As a one-size-fits-all economic solution, there’s certainly an argument that borrowing for a college education has jumped the shark.
What Hasn’t Jumped the Shark?
Referring to the challenges facing pre-tax retirement plans and borrowing for college, you know what’s part of the problem? A lack of available savings. Households don’t have enough safe, liquid reserves. They don’t have it for emergencies, so they pillage their 401(k)s. They don’t have it to pay for college, so their kids begin their adult lives with long-term debt. In terms of a topic that’s relevant to the quality of one’s financial life, savings – accessible, liquid cash reserves – hasn’t jumped the shark. If anything, it’s a topic that ought to get more attention, from the media and the financial professionals helping households achieve financial security.
Consider a two-income household with gross earnings of $120,000. Conventional personal finance metrics would recommend emergency cash reserves equal to 3-6 months of either income or living expenses. If you use the income standard, that’s $30,000-$60,000. If you remove taxes and savings to arrive at living expenses, the number is probably still between $24,000 and $48,000. So how many upper-middle-class households like this example have $50,000 or more in cash reserves?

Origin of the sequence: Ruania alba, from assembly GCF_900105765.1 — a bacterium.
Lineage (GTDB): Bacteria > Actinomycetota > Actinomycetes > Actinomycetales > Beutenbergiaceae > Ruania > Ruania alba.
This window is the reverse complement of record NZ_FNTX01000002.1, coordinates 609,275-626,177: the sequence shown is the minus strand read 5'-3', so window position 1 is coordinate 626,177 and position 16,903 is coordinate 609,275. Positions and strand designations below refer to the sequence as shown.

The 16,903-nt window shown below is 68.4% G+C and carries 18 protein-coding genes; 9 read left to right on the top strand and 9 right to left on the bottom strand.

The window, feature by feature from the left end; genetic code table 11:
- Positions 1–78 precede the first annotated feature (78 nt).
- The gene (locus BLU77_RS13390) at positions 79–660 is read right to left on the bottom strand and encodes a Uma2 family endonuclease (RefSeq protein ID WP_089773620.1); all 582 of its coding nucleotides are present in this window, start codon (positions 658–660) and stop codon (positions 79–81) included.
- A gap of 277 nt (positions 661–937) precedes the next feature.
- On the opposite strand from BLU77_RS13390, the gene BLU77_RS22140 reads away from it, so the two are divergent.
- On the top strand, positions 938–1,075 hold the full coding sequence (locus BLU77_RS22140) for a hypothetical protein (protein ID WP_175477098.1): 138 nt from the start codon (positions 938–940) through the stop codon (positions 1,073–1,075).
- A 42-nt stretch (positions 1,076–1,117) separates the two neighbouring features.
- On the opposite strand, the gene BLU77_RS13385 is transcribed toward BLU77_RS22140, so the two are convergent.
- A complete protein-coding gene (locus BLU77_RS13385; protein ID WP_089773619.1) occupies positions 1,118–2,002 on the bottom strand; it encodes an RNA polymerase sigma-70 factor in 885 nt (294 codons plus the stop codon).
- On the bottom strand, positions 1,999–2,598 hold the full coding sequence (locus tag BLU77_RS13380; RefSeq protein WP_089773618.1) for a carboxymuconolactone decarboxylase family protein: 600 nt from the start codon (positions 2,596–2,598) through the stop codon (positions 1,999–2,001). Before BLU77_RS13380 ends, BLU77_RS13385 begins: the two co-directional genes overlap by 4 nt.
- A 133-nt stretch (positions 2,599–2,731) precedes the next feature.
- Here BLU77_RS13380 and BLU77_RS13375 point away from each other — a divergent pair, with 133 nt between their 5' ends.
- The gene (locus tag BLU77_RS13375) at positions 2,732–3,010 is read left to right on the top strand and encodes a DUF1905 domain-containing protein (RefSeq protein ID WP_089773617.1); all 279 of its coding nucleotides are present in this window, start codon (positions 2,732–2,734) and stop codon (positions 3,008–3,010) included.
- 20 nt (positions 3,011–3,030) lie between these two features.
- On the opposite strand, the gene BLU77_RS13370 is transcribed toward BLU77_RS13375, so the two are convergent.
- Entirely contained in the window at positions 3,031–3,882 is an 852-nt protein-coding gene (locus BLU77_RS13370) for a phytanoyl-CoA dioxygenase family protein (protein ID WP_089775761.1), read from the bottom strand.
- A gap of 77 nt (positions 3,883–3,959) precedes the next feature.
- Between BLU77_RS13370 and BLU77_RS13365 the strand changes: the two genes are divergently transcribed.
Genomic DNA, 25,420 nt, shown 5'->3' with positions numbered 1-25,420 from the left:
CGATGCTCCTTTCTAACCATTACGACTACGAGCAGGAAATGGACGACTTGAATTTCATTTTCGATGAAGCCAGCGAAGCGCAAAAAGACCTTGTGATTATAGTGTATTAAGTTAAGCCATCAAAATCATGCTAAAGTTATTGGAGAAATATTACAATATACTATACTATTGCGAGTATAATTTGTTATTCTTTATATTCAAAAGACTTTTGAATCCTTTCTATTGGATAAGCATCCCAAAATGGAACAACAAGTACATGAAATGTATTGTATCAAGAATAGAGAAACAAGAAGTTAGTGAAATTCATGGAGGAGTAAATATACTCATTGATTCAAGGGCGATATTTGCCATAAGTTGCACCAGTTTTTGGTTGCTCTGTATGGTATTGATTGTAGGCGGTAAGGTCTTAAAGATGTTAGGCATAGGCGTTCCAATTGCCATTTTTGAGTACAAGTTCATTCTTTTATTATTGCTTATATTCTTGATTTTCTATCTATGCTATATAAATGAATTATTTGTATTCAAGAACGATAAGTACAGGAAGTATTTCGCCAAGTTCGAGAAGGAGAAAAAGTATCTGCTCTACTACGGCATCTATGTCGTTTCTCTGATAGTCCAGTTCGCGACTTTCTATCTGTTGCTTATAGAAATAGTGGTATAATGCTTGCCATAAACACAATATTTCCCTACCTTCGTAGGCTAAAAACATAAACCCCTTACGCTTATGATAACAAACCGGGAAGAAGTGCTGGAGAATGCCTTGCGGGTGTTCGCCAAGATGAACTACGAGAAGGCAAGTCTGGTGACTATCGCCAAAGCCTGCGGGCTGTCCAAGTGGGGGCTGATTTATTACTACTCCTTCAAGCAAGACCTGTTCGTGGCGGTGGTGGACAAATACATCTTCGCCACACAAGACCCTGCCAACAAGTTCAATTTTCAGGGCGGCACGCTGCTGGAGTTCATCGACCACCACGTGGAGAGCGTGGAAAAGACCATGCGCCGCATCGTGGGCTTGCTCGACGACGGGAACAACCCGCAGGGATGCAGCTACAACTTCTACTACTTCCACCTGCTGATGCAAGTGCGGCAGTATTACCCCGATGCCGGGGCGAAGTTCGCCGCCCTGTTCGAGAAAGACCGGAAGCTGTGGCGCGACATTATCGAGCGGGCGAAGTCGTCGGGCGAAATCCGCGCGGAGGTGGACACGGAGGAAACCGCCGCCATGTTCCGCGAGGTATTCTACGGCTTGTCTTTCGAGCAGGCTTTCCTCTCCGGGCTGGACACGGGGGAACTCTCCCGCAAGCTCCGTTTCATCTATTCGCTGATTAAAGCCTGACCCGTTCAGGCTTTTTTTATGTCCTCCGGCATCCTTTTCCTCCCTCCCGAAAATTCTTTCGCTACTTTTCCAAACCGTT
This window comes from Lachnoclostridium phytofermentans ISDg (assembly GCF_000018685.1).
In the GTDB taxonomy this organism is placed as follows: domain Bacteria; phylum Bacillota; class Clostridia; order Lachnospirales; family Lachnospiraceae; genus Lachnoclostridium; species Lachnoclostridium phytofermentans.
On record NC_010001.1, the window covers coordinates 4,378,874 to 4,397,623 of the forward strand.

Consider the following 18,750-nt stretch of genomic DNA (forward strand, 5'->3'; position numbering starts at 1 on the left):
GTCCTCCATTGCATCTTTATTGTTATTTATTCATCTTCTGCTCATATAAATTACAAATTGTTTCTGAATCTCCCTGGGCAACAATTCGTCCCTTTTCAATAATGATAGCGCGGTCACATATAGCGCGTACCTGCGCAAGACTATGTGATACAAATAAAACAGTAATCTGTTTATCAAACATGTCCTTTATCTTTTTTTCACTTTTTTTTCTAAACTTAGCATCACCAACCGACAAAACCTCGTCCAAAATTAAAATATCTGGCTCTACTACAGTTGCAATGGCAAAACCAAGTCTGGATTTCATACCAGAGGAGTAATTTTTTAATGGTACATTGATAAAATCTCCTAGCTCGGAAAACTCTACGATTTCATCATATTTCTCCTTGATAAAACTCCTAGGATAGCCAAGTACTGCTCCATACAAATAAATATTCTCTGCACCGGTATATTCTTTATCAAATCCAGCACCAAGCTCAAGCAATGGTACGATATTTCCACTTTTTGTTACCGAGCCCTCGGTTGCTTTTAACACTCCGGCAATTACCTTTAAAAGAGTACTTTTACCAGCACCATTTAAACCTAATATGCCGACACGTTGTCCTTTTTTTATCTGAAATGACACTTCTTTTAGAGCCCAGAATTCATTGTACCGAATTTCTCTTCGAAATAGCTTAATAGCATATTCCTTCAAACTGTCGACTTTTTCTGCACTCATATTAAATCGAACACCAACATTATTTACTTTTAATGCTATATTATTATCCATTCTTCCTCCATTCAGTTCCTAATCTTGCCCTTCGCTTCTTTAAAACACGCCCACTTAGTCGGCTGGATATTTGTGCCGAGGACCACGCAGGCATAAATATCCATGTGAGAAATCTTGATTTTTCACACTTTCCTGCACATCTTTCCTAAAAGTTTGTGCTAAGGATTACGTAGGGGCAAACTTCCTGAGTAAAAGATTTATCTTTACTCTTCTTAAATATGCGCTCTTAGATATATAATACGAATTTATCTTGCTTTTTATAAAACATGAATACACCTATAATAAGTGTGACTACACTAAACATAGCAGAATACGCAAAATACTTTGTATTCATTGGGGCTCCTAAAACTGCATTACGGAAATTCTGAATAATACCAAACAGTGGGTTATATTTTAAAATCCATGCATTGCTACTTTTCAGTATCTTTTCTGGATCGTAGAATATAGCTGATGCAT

Well, a 2014 Federal Reserve report found that only 45 percent of upper-middle-class households (defined as having incomes from $75,000 to $99,999) saved anything in 2012. And it noted that this low level of saving wasn’t just fallout from the Great Recession. In 2007, i.e., prior to the economic downturn, median liquid savings for the upper-middle class was only $7,000.
Retirement and paying for college are the highest-ranking topics for discussion when consulting with financial professionals, which is understandable because of the strong emotional responses they elicit; we want security in our old age, and we want our children to succeed. But one of the reasons these topics have jumped the shark is because we are neglecting the financial foundation of cash reserves that would make these projects sustainable. You can say it’s boring, not sexy, and too simple. But a substantial cash reserve has never jumped the shark. Ever.1
1 This Material is Intended For General Public Use. By providing this material, we are not undertaking to provide investment advice for any specific individual or